• Saturday, May 18, 2024
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BusinessDay

Saudi Aramco, ADNOC are betting on AI. Is NNPC aware?

The world is prepping for an oil and gas industry where completely unmanned assets are operated, inspected and maintained with digitisation and artificial intelligence (AI), a message Africa’s biggest oil-producing country is yet to come to terms with.

Faced with a growing gospel of renewable energy, the oil and gas industry is increasingly embracing digital tools such as machine learning and AI to improve its efficiency in producing, transporting and selling its products, and to help the industry reduce its overall carbon footprint.

According to a new report published by GlobalData, a UK-based Data and Analytics Company, Saudi Aramco is spearheading innovations by embracing cutting-edge technologies like artificial intelligence, both within its core operations and beyond, which places the company ahead of the curve.

GlobalData said the Saudi state-owned oil company has significantly invested in research and development compared to its industry peers, allocating approximately 3.5 USD billion in 2023, representing a 15 percent annual increase despite global challenges.

Read also: Saudi Aramco’s $97.8bn dividend payment raises questions for NNPC

“The innovation leadership map reveals how the company is employing AI in its core operations and selectively prioritizing the adoption of AI innovations in specific areas of its business. For instance, utilizing AI for oil exploration and underwater operations is a significant strategic focus where the company holds a strong leadership position,” explained Sourabh Nyalkalkar, head of innovation products at GlobalData.

GlobalData highlighted in the release that its Technology Foresight platform identified over 250 areas of innovation involving Aramco, “spanning technologies poised to disrupt the oil and gas sector, such as AI, drones, robotics, electric vehicles (EVs), and hydrogen technology”.

“A recently published patent application demonstrates this usage, describing the deployment of drones in sub-surface terrain to capture images. These images are then analyzed using machine learning algorithms to detect oil spills and pollutants. Another application showcases the use of AI/ML for automating seismic data processing and providing real-time updates for sub-surface reservoir models,” Nyalkalkar said.

Additionally, Aramco has internally developed cybersecurity capabilities to safeguard against cyber threats encountered in recent years, GlobalData pointed out in the release.

“The oil and gas industry is confronted with an array of disruptive challenges, which stem from rising energy demands, frequent threats to the supply chain, geopolitical tensions, and the transition to alternative and sustainable fuel sources,” GlobalData noted in the release.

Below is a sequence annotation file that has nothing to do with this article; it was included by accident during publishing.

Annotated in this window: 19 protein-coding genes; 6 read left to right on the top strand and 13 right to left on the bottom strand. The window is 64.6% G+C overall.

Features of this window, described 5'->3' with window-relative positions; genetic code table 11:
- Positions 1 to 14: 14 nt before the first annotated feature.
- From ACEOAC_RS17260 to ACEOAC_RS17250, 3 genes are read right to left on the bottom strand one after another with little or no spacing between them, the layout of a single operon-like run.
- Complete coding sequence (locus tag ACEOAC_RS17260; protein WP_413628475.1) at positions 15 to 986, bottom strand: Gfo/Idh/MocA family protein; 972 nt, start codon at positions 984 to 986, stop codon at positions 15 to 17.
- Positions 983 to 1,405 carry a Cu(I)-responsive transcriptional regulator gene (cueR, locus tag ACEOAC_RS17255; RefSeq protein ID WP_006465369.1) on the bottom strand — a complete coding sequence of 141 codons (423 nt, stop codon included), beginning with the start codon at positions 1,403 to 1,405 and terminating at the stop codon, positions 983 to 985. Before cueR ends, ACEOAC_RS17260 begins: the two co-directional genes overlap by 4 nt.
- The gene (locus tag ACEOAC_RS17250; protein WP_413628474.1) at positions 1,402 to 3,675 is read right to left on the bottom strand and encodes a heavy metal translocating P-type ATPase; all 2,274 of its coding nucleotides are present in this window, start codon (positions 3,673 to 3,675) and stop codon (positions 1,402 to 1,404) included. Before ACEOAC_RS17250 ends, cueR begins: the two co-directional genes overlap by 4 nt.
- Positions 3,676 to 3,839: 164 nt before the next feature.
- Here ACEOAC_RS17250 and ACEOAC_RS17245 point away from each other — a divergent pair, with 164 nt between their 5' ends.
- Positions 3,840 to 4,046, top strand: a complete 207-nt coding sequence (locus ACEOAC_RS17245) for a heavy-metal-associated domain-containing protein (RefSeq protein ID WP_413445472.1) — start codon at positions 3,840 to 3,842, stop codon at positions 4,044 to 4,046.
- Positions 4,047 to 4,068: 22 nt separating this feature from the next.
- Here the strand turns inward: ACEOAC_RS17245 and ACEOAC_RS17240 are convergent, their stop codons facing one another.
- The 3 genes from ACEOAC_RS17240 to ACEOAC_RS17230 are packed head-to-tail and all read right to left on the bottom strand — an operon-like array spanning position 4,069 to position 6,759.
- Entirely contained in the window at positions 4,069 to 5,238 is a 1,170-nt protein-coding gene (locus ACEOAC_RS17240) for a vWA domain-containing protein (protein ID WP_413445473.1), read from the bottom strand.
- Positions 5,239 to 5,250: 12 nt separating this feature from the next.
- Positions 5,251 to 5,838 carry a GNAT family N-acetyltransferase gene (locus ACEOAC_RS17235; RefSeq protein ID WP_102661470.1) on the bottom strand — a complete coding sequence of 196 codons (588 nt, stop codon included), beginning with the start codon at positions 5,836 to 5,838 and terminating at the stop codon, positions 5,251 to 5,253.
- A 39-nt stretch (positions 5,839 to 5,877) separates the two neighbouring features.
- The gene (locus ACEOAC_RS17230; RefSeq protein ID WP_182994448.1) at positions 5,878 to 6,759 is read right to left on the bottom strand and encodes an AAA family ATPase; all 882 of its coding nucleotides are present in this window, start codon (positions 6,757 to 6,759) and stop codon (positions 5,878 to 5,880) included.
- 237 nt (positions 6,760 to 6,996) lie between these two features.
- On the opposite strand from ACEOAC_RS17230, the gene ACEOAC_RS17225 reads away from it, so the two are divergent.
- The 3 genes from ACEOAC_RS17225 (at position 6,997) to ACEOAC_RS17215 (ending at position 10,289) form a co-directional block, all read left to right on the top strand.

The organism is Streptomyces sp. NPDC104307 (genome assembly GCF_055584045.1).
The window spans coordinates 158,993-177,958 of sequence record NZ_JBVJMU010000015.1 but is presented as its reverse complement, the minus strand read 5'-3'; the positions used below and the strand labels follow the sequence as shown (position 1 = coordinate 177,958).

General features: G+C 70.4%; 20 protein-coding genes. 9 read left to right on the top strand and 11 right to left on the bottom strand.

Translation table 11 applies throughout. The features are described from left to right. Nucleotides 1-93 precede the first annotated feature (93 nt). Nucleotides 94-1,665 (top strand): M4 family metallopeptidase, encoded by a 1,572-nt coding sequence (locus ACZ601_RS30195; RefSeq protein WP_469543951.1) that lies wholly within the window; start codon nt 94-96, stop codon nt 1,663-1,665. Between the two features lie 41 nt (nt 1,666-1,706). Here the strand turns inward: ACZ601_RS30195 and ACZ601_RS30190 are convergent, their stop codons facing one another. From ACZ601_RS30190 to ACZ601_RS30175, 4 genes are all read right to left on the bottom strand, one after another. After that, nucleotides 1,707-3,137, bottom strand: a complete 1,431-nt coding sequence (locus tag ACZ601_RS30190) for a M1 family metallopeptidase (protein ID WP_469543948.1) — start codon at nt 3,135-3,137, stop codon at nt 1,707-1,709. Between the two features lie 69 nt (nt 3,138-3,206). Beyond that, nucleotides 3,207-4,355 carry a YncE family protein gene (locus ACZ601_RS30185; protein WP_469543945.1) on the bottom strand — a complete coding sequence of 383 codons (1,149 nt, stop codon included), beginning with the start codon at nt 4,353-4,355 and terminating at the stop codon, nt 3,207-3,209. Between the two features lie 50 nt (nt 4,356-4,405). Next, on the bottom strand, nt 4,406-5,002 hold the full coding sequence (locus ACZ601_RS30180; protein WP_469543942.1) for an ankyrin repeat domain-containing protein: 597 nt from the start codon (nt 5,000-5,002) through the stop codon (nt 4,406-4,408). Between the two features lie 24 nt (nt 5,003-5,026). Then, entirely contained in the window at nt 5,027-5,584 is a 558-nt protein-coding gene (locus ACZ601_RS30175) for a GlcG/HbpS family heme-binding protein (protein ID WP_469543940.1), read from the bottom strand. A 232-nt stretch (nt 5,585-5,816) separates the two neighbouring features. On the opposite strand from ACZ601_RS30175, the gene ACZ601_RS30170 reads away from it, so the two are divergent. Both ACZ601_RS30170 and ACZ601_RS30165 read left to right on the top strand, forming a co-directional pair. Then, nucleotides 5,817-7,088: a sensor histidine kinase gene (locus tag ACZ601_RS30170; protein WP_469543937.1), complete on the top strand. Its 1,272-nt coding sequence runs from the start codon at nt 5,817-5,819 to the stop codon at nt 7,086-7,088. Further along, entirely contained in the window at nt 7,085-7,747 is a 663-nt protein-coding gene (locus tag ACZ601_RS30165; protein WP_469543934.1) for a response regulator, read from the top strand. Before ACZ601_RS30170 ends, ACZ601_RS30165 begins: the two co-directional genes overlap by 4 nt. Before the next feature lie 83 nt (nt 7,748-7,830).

“In response to these pressures, there is a compelling need to fervently embrace innovation. Leading this charge is Saudi Aramco, the world’s largest oil production company,” it added.

“Aramco is spearheading the innovations by embracing cutting-edge technologies like artificial intelligence, both within its core operations and beyond, which places the company ahead of the curve,” it continued.

In the release, GlobalData said Aramco has significantly invested in research and development compared to its industry peers, “allocating approximately $3.5 billion in 2023, representing a 15 percent annual increase despite global challenges”.

Apart from Aramco, Abu Dhabi energy company, Adnoc generated $500 million by using artificial intelligence solutions last year, as it boosts efforts to increase adoption of the technology.

This resulted from the integration of more than 30 AI tools across the energy company’s full value chain, from field operations to corporate decision-making, Adnoc said on Sunday.

The applications also abated up to one million tonnes of carbon dioxide emissions between 2022 and 2023, the equivalent of removing about 200,000 petrol-powered cars from the road.

“[AI] is one of the most important economic and social game changers of our era and it can play a crucial role in accelerating a just, orderly and equitable energy transition,” said Sultan Al Jaber, managing director and group chief executive of Adnoc.

“At Adnoc, we have integrated artificial intelligence across our operations, from the control room to the boardroom, and it is enabling us to make smarter decisions and better protect our people and the environment.”

A 2022 research paper by the World Economic Forum and Accenture showed that digitalisation could add $1.6 trillion to $2.5 trillion to the oil and gas industry in the next decade.

The market for AI technologies globally is projected to grow to $1.8 trillion by 2030 from $200 billion last year, according to Statista.

As the rest of the world moves on with artificial intelligence and innovation, Nigeria remains uncertain about how to proceed with old perennial problems such as with sub-optimal oil production, poor infrastructure, and fuel subsidies.

Critics say Nigeria’s energy sector focuses solely on revenue generation and does not look at domesticating the value chain of by-products that are needed to boost productivity and more revenue in the long run, in the process a lot of investments have been discouraged.